'Whatever happened at the Asian Games, that's a big learning curve for the players, coach and the staff.'
All Photographs: Rajesh Karkera/Rediff.com
The Indian men's team fetched a rather disappointing bronze at the Asian Games after losing in a shoot-out to Malaysia in the semifinals.
India eventually defeated Pakistan for a bronze medal in the play-off.
The setback didn't just cost the team a shot at a second successive gold, but also direct qualification to the 2020 Olympics.
Asked if the side needed help to deal with pressure situations with professional help, Harendra was dismissive.
"Why do you need psychologists?" he asked.
"If gaining confidence is the aim, then you can even consult a commoner and take motivation from him," the coach said.
"The word psychologist itself carries a negative vibe and the players feel that they are doing something wrong for which they need to consult a psychologist," Harendra said on the sidelines of the team's jersey launch.
"I don't know that word. In any team the biggest psychologist is the coach and you yourself. If I'll not motivate myself, then no one in the world can motivate (me)," said Harendra.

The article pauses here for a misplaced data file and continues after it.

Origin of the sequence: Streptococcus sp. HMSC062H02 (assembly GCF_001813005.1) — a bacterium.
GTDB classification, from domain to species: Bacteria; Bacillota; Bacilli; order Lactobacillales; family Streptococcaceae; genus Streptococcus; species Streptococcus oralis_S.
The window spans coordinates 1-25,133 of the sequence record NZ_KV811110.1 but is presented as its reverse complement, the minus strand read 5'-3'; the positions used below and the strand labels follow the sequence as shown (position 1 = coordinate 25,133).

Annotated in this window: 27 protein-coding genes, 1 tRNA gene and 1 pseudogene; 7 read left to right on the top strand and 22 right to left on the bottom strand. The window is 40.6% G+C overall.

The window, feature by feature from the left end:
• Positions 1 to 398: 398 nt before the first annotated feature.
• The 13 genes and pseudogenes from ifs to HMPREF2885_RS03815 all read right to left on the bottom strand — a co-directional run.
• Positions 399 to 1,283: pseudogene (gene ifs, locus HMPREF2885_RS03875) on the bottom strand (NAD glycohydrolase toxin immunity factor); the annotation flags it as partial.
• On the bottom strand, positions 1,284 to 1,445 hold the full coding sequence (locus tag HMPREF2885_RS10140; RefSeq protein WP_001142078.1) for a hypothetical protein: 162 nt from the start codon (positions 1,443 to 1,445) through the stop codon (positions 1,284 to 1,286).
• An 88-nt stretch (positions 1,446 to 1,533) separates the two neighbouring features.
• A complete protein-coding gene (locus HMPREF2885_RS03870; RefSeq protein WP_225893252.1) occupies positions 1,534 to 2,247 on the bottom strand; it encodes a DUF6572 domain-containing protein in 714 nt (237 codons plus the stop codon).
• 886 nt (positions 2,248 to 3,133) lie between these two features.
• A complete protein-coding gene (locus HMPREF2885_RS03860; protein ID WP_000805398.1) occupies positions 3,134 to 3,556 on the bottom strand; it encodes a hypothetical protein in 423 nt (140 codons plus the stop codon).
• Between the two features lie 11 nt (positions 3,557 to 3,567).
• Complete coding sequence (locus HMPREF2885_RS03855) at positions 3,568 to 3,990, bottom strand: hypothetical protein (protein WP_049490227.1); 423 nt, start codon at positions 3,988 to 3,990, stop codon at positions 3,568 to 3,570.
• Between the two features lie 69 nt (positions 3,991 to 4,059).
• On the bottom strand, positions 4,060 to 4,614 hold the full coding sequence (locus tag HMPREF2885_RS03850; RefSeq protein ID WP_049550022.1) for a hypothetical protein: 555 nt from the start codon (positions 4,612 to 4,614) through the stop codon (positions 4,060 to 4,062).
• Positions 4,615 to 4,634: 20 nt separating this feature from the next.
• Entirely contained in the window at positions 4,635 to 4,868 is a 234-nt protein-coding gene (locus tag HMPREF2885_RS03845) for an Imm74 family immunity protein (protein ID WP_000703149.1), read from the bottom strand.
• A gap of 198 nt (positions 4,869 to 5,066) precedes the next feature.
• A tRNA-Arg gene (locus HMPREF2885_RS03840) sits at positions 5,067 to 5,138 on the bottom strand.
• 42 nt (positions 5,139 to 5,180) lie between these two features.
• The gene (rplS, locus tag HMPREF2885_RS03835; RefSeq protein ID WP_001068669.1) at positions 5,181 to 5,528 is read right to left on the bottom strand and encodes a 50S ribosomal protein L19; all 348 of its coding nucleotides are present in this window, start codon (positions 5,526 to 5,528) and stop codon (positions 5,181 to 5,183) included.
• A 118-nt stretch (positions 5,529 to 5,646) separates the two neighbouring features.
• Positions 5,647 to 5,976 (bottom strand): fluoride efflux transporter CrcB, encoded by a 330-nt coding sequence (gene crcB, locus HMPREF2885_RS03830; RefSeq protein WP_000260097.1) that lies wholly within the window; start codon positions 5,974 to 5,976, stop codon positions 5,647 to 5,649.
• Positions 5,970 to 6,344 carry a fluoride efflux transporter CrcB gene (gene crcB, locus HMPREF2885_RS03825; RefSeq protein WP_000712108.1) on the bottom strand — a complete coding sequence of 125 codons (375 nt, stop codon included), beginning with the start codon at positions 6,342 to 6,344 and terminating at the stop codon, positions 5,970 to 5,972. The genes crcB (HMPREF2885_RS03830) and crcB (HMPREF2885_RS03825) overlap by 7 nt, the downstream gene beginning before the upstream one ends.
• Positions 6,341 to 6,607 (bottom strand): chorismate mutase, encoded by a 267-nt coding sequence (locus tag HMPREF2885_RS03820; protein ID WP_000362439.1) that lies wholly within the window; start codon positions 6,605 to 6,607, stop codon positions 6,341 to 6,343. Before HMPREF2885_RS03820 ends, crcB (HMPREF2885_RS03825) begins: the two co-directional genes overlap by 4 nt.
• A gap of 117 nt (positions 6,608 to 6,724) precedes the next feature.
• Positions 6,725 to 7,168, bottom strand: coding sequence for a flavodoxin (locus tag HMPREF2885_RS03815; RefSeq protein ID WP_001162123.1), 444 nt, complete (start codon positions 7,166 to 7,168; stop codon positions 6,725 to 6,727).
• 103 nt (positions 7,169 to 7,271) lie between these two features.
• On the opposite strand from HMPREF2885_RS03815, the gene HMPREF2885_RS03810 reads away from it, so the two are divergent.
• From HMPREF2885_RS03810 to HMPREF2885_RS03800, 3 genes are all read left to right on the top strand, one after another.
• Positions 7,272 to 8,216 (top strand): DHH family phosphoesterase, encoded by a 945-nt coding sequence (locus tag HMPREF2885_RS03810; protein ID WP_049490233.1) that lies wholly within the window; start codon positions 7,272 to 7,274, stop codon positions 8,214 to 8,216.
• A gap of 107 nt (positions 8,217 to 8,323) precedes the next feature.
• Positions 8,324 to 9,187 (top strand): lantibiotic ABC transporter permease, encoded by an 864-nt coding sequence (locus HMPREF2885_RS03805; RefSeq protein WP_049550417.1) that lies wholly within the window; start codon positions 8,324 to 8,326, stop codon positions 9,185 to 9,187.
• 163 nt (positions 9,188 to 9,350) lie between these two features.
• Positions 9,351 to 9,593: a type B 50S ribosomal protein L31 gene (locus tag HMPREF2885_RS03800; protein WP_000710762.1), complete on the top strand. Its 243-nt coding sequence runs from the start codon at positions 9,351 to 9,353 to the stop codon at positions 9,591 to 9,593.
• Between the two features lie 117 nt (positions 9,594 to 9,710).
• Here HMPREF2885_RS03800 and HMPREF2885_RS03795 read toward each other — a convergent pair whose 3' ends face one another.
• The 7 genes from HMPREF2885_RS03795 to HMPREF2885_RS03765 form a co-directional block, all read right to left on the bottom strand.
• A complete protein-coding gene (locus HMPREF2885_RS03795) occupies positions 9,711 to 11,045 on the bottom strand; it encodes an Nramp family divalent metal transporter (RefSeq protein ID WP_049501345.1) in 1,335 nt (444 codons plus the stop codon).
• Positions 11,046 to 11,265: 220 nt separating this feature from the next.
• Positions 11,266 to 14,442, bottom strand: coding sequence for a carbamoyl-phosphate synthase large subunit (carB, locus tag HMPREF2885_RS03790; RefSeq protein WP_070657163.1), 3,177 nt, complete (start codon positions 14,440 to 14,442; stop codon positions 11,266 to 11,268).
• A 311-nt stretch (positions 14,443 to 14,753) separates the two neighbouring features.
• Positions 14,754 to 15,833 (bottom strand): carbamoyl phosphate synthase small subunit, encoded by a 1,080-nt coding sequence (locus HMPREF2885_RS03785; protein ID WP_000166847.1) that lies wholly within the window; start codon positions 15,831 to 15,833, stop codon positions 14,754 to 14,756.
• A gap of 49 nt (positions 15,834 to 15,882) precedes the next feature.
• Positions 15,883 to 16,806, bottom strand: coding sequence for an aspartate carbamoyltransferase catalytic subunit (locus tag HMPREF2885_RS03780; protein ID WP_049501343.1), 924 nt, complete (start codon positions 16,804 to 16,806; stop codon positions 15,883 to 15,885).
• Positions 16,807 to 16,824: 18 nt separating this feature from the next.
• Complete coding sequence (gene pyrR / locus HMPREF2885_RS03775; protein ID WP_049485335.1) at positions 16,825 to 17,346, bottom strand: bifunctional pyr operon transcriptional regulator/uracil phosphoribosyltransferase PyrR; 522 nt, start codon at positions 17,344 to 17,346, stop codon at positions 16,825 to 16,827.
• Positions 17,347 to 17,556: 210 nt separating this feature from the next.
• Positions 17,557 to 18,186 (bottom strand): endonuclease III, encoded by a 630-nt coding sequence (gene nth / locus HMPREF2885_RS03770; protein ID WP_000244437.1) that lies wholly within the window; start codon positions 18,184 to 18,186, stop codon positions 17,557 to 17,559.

Harendra said it is the coach's job to ensure that the players' emotional needs are understood and addressed.
"...Rather than going and getting the help from a psychologist who has no clue about the team and sports, no clue about how the players behave," he explained.
As for the team's Asiad performance, Harendra described it as a bad memory and a learning curve.
"Look at the positive side, look at the data and then move to the World Cup, Whatever happened at the Asian Games, that's a big learning curve for the players, coach and the staff," Harendra said.
"...that should not be repeated, that is more important, whatever happened we can erase that bad memory when we do well in the World Cup," Harendra told reporters here referring to the premier tournament in December.
"They (the team) have a lot of positive things and if we move forward with that positive mindset," Harendra added, "we are mentally and physically capable of turning (things around)."